21 December 2008

No Place Like That Place Where the Heart Is

So, I recently returned to my parents' house to stay here for a while and celebrate Christmas. It's great to see my family and our dog, whom I love, and it's great to have a laundry machine that's in the building rather than down the stairs, around the corner, and tucked into a shack that looks like it could also be temporary living for LA's homeless population. It's also nice to have unlimited food at my disposal and free of charge--I was really starting to improvise with cooking at my apartment (which I guess can't be a bad thing really).

Anyways, the whole time while I'm describing this situation I'm deliberately avoiding the use of any notion of 'home,' the reason for which I'm writing this post. It's strange, and relieving in a way, how second-nature my being here doesn't feel. I've heard a lot of people remark recently, "I'm so excited to go home," "Ugh, I can't wait to just get back home," as if the place they've been living at for months and months has been some never-ending sleepover at a friend's house or something. I mean, I say things like that at the end of every day, and I'm talking about going to my apartment, greeting my roommate, and zoning out.

When I was living in New York, I felt the way I think many people feel. Their living space at school is temporary, whereas home, it's permanent, unchanging, and comfortable. When I came home then, as hostile and tense as the environment quickly came (for reasons that will remain untold), for a while it was all that warm-and-fuzzy shit it was supposed to be. I don't feel this way now, and not only is it refreshing but it's also gratifying.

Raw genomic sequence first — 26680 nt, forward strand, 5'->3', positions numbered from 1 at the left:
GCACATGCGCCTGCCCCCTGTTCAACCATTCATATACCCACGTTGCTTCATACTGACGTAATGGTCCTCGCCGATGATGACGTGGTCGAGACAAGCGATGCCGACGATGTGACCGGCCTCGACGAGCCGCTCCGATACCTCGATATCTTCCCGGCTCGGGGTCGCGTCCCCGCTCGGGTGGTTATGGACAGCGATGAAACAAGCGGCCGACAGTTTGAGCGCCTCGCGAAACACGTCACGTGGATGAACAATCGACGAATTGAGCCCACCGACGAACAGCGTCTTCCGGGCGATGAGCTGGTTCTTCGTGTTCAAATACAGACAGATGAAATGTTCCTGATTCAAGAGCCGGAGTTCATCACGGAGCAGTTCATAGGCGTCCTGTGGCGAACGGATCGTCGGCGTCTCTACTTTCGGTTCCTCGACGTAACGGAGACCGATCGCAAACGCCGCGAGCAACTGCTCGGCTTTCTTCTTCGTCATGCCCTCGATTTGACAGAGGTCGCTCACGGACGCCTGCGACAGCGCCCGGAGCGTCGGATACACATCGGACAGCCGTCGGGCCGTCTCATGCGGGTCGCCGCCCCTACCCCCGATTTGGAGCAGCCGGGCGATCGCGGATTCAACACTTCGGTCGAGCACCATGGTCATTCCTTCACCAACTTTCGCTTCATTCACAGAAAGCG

Upon leaving my apartment, I was somewhat sad and wistful, knowing that I would actually miss it, because now I think that's where I feel at home. Being here at my parents' house--it's strange--not in a negative way, but in a way that is constantly reminding me of myself, and the fact that I'm here. It's no longer second-nature just getting around the house, I have to be more deliberate. In a way, I feel like I'm speaking my native-tongue for the first time in a while, but it no longer remains my natural language. Yeah, that's how it feels. As if speaking English suddenly became less instinctual. I suppose all this really means is that I'm moving on, which should come neither as a surprise nor as a pat on the back. It's only natural. After all, Orange County was the only populated coastal region of California that went for McCain in November. I think that's a small hint of how much of an anomaly I felt while living here.

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